Category Archives: Post Growth

Greedy Greeks?

The shock referendum announcement by Alexis Tsipras over the Troika’s austerity demands has radically increased the chance that Greece will fall out of the eurozone.

I am surprised that the markets, and indeed the Greek people themselves, did not give more credence to this outcome over the last few weeks. The received wisdom of most market pundits is that an 11th hour agreement would be reached.

Meanwhile, Greeks have been pulling money out their banks, but at a very leisurely pace. To me, this nonchalance appears bizarre. The chart below shows Greek bank private-sector deposits falling from 160 billion euro prior to Syriza’s election victory to around 130 billion euro at end May. The chart is made to look more spectacular by having the y-axis commence at 100 billion euro.

Even if last week you had only assigned a 5% probability to a return to the drachma, such an outcome would result in a 30-50% decline in the value of your savings when denominated in euro. Risk equals probability times effect. The probability might have been assessed—wrongly as it turns out—as small, but the impact should have been deemed as large. The prudent man or woman would have parked their money abroad until a deal was sealed and then repatriated the money once confidence was restored. And for small accounts that couldn’t justify the hassle and fees of an inter-country transfer, you could always stash cash under the bed. Yet relatively few have followed such a simple risk control strategy (Chart from Bloomberg here).

Greek Bank Private Sector Deposits jpeg

At this point, it appears improbable that the banks will open on Monday, and the Greek authorities will have to introduce capital controls and bank deposit withdrawal limits. If this is indeed the case, the likelihood of avoiding a return to the drachma looks remote.

Very soon the blame game will begin. However, from my perspective there is a certain inevitability about the outcome, which rests on long-term economic and political factors that are rarely raised by most commentators. After a political tour to Greece two years ago, I blogged about these issues here, here and here.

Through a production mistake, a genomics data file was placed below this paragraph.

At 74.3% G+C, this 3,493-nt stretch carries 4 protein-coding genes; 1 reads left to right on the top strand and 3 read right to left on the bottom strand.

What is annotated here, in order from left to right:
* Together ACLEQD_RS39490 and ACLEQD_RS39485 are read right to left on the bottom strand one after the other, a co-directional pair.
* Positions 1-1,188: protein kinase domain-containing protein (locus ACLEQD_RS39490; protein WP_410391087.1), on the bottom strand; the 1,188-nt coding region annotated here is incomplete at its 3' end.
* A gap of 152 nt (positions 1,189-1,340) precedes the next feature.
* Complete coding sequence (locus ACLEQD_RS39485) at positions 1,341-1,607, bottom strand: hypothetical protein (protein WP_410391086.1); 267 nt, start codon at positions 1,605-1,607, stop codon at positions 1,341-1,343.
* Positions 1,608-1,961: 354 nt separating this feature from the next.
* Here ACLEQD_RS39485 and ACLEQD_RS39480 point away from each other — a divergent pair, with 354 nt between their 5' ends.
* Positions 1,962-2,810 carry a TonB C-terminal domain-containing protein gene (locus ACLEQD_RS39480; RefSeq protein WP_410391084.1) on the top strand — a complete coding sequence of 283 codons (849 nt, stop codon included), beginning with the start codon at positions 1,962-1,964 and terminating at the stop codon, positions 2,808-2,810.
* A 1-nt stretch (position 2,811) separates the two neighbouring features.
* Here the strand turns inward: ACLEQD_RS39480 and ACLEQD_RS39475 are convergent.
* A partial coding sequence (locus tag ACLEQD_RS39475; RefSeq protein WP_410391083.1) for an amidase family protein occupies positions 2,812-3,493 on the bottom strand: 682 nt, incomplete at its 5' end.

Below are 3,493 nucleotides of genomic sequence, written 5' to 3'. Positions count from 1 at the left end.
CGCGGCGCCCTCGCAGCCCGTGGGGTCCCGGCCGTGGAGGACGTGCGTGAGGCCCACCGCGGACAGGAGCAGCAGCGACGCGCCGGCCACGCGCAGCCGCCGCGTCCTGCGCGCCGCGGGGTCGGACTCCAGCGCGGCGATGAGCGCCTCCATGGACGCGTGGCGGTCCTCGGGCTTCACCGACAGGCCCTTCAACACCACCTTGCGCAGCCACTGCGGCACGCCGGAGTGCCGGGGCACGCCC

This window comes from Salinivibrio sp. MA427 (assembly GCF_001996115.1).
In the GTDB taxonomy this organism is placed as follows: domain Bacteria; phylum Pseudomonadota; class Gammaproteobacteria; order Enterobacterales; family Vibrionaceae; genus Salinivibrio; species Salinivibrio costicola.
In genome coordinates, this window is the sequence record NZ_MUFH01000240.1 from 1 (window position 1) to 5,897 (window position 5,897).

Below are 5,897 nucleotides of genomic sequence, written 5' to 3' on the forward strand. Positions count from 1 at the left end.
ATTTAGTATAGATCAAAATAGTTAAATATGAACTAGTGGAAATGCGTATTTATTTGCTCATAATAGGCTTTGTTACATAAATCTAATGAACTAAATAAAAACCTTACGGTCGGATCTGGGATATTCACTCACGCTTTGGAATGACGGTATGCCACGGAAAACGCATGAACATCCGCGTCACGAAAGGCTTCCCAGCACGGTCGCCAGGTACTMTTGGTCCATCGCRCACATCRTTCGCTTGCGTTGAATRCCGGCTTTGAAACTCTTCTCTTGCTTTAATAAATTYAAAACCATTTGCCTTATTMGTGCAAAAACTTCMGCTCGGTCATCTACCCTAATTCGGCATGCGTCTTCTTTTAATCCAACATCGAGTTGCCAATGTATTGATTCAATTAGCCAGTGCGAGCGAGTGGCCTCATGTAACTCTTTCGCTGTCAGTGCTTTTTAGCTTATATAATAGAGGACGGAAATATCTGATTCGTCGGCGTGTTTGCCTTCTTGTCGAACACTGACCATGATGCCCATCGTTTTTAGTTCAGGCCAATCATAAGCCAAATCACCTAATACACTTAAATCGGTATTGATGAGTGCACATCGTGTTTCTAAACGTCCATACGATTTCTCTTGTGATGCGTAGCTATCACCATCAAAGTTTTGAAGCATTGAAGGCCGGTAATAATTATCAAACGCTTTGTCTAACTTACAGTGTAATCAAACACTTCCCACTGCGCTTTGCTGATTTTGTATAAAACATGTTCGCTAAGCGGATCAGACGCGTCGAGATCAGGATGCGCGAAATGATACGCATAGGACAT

Front and centre of the factors driving Greece toward its current predicament is the country’s terrible demographics. Let’s look at its current and projected old-age dependency rate, which I took from Eurostat. Currently, the ratio of the elderly (65+) to working age (15-64) is 1:3. However, this ratio is rapidly moving toward 1:2 (click for larger image).

Greek Dependency Ratio Comparative jpeg

Not surprisingly, such demographics are putting a huge burden on the state with respect to pensions. Even the right-of-centre Wall Street Journal goes beyond the stereotype of greedy Greeks in recognising this fact (source: here). So while the aggregate Greek pension burden is very high in a European context when compared with GDP, it is not so high when we put pension spending on a per person basis.

Greek Pensions % of GDP jpeg

Greek Pension Spending per 65+ jpeg

With demographics like this, the only way a country can maintain living standards is through securing high productivity growth. And to do that, in a global economy, a country needs a comparative advantage in industries that exhibit high productivity growth.

Unfortunately, since entering the euro at what proved to be the wrong rate, Greek growth has been concentrated on just a few industries such as tourism, real estate, shipping services and infrastructure projects benefitting from EU regional development funding. Many of these industries got savaged in the wake of 2008/09 financial crisis, and those that have remained reasonably robust, such as tourism, are not great engines of productivity growth.

As Japan amply demonstrates, when a country enters a steep demographic transition, it is very difficult to secure high rates of economic growth. But that doesn’t mean that you can’t maintain full employment, social  cohesion and well-being. Japan has partially done this through accepting declines in real wages and a depreciation of its currency. Indeed, the Japanese middle class tourist, once king of Bloomingdales and Harrods in the 1980s, is now relegated to factory outlets.

For the IMF, Greece has been pushed toward reformimg its soft infrastructure: land registry, tax collection, business licensing system, closed shops and so on and so forth. These are all noble causes—and in the course of time should bring some productivity improvements. But the IMF‘s second critical goal, internal devaluation, has proved a disaster. Adjusting wages and prices downwards without producing an economic slump is an almost impossible task. Moreover, the key demographic segment that is critical to future productivity gains—highly educated young adults—have reacted to austerity by flocking to the UK and Germany in droves. The Guardian reported on this depressing brain-drain in January this year (here)